OBMSA in the news
Whether it’s for Christmas, Hanukkah or Kwanza, people around the country are getting ready to celebrate this holiday season. In Oyster Bay, nothing puts people in a festive spirit like the hamlet’s Holiday Stroll and Tree Lighting.
Organized by the Oyster Bay-East Norwich Chamber of Commerce, the Main Street Association, and Dawn Riley, from Oakcliff Sailing, the event was originally called the Holiday Market and focused around the bandstand. Like with everything else, the Covid-19 pandemic forced the organizers to adapt by spreading the market across Audrey Avenue as well, turning it into a “stroll” through town.
“This was enacted actually as a way to control crowds and enforce social distancing, but it has become so popular we decided to keep it,” Meredith Maus, executive director for the Main Street, explained. “This really helps our brick and mortar stores and has only served to grow the event.”
The Oyster Bay Main Street Association has been in operation for over two decades, helping to invigorate the economy while preserving the integrity of the historic hamlet. Although it’s known for its current efforts, the organization has a history of supporting local businesses.
The association was formed in 2000, and its original six-person board met at the Bookmark Café, a space now occupied by Wild Honey. Its members were brought together by David Lamb, a landscape architect with family roots in Oyster Bay, and his wife, Daria.
Lamb had spent time in Washington, D.C., in the late 1990s with George O’Neil, a village trustee, learning about the National Main Street Center program. Developed in 1977, its purpose was to economically empower historic communities and support businesses that maintain the cultural and architectural heritage of places like Oyster Bay.
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If you want the truth, so goes the adage, follow the money. But if you want the truth about Oyster Bay — along with clues to its resurgence — it’s Johnny Verrelli’s chicken cutlets you need to follow, which is interesting, not least because there is no such person. Johnny Verrelli is the nom de consume of Simeon Cruz, a short, bald man from Honduras, whose nickname comes courtesy Verrelli’s Market, where Cruz worked the deli counter for 30 years, during which time Oyster Bay lost its collective heart to his cutlet sandwiches. Eventually, Johnny, or Yanny as Cruz spells it, became a hero to those with hero cravings, and a local legend by the time the market met its pandemic-hastened demise in 2020.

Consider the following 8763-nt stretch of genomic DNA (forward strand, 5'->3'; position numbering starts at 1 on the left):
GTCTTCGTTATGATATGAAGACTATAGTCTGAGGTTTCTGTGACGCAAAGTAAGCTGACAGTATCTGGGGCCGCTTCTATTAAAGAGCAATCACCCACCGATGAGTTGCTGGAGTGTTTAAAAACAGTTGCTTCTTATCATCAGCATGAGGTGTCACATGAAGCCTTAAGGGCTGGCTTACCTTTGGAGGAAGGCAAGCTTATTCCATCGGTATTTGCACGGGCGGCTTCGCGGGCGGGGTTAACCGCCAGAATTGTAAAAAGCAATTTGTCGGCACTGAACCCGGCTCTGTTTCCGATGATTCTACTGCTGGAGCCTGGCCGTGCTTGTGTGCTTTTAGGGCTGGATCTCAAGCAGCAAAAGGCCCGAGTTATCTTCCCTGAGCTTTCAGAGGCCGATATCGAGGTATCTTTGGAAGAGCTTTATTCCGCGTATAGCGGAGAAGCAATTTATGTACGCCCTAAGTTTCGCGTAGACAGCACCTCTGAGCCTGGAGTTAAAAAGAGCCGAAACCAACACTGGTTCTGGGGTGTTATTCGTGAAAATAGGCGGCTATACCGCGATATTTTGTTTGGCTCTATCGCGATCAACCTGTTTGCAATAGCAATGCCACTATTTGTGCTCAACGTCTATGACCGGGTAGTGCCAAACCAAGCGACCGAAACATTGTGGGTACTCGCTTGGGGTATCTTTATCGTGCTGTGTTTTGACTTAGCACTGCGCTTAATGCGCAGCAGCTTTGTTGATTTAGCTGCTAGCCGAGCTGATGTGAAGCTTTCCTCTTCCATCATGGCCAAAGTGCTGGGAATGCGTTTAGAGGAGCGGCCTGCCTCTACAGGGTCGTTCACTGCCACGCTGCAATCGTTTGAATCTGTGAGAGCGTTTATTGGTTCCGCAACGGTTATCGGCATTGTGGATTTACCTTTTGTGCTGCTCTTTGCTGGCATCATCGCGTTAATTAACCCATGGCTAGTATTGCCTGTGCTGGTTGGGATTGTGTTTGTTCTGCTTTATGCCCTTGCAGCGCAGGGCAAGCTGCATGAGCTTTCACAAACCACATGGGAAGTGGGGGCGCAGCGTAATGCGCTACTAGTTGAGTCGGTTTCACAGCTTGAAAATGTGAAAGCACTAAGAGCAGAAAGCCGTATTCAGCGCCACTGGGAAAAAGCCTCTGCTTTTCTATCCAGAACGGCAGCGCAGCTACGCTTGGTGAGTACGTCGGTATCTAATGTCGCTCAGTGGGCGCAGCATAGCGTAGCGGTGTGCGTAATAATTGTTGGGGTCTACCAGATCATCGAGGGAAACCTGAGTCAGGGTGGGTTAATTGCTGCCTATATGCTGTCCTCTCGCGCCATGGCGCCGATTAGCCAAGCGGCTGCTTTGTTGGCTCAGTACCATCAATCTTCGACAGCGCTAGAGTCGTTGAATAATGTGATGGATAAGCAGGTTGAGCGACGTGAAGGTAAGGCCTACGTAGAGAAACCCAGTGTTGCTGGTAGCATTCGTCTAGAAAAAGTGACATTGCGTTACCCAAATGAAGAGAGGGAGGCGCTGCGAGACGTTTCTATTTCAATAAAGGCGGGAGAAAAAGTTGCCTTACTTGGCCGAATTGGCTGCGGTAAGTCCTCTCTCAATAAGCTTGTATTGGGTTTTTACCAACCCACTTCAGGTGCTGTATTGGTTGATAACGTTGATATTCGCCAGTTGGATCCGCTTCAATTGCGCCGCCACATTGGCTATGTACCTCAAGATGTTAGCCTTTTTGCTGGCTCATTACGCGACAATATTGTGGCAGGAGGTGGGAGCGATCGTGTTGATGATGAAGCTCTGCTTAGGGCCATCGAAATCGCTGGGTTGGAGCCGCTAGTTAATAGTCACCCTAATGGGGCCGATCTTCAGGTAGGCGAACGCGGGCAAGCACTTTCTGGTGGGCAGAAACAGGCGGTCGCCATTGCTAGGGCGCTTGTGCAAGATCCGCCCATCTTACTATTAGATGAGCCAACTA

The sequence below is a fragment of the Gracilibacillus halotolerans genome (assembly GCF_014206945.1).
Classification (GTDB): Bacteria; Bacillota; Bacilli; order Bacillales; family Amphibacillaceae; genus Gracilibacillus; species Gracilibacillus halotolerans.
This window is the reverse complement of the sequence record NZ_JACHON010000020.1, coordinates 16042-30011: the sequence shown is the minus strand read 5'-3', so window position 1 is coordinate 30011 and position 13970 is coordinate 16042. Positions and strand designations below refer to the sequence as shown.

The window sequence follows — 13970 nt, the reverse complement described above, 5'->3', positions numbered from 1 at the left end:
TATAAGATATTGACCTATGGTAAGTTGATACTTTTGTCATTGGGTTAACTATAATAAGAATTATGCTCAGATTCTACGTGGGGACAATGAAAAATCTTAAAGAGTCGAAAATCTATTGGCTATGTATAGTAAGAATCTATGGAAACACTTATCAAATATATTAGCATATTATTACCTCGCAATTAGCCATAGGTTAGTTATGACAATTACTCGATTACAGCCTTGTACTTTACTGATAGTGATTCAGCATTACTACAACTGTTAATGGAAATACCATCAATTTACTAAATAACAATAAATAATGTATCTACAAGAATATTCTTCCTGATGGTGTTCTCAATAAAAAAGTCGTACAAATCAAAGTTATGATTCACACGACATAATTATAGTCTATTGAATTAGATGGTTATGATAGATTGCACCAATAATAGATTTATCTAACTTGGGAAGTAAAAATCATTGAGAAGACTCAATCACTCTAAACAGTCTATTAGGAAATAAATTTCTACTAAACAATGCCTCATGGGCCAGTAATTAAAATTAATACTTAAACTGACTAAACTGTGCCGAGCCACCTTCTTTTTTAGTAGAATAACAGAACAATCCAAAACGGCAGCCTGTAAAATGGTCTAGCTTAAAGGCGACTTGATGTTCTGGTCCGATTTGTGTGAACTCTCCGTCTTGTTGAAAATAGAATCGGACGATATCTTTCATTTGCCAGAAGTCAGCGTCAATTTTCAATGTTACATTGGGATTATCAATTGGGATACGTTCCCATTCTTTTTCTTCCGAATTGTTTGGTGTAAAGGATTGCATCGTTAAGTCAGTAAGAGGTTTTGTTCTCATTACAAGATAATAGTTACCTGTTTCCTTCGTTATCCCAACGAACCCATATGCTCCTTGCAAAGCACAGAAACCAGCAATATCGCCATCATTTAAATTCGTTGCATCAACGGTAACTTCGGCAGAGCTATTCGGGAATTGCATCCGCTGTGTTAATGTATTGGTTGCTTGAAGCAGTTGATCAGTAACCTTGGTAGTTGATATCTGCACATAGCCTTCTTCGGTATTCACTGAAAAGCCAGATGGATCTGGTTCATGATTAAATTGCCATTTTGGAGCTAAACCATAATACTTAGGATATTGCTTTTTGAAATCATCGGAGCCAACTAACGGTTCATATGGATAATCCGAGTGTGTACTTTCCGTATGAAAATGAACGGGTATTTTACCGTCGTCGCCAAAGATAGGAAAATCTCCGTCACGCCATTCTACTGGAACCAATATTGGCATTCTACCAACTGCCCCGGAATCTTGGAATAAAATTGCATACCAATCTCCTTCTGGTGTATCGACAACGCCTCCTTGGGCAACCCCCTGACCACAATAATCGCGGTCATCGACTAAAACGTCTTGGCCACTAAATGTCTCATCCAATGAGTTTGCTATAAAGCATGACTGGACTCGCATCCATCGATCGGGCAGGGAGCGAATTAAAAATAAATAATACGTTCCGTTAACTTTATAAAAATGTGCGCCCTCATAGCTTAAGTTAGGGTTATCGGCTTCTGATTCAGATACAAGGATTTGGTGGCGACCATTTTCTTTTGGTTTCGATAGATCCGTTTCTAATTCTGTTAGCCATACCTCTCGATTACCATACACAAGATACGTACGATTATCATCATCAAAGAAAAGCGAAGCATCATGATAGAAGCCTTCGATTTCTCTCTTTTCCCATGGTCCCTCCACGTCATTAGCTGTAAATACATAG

"I’ve made chicken cutlets for the whole city," said Cruz with a smile when nally tracked down. "The people are crazy for them." Though chicken cutlets were all he knew — on a busy day he made 1,500 of them — Cruz quickly pivoted, opening a demolition business, Yanny Demolitions, with a Verrelli’s co-worker. Eventually, Oyster Bay missed him too much, and he was conscripted for sandwich-making at La Favorita, a nearby Italian specialty market. Until November, that is, when that closed too.
"Johnny was Verrelli’s big draw," said Meredith Maus, executive director of the Oyster Bay Main Street Association. Continued...
Despite the clouds and wind last Saturday, Santa and a few determined volunteers brought Christmas cheer to Oyster Bay. The sixth annual Holiday Market and Tree Lighting offered hundreds of people, coming from Mill Neck, Manhattan and points in between, the chance to enjoy the season and support the hamlet.
Stretching the length of Audrey Avenue, the event turned Oyster Bay into a Christmas village and bazaar. Whether it was the main event — the speeches, the lighting of the tree and Santa’s arrival — or the parents’ lounge, the ice rink, the dance performances or the holiday market stands, this year’s event was enjoyed by many.
Much of its success was owing to Dawn Riley, executive director of Oakcliff Sailing and the tree-lighting coordinator. Along with her sailors, who formed the core of the volunteers, Riley made sure the market would happen, rain or shine.
“We have fire pits, warming stations and all of the stores open, spilling their wares onto the streets for a festive setting,” she said. “At Oakcliff Sailing we know how to deal with weather, so we have foul-weather gear and umbrellas if people need them.” Continued...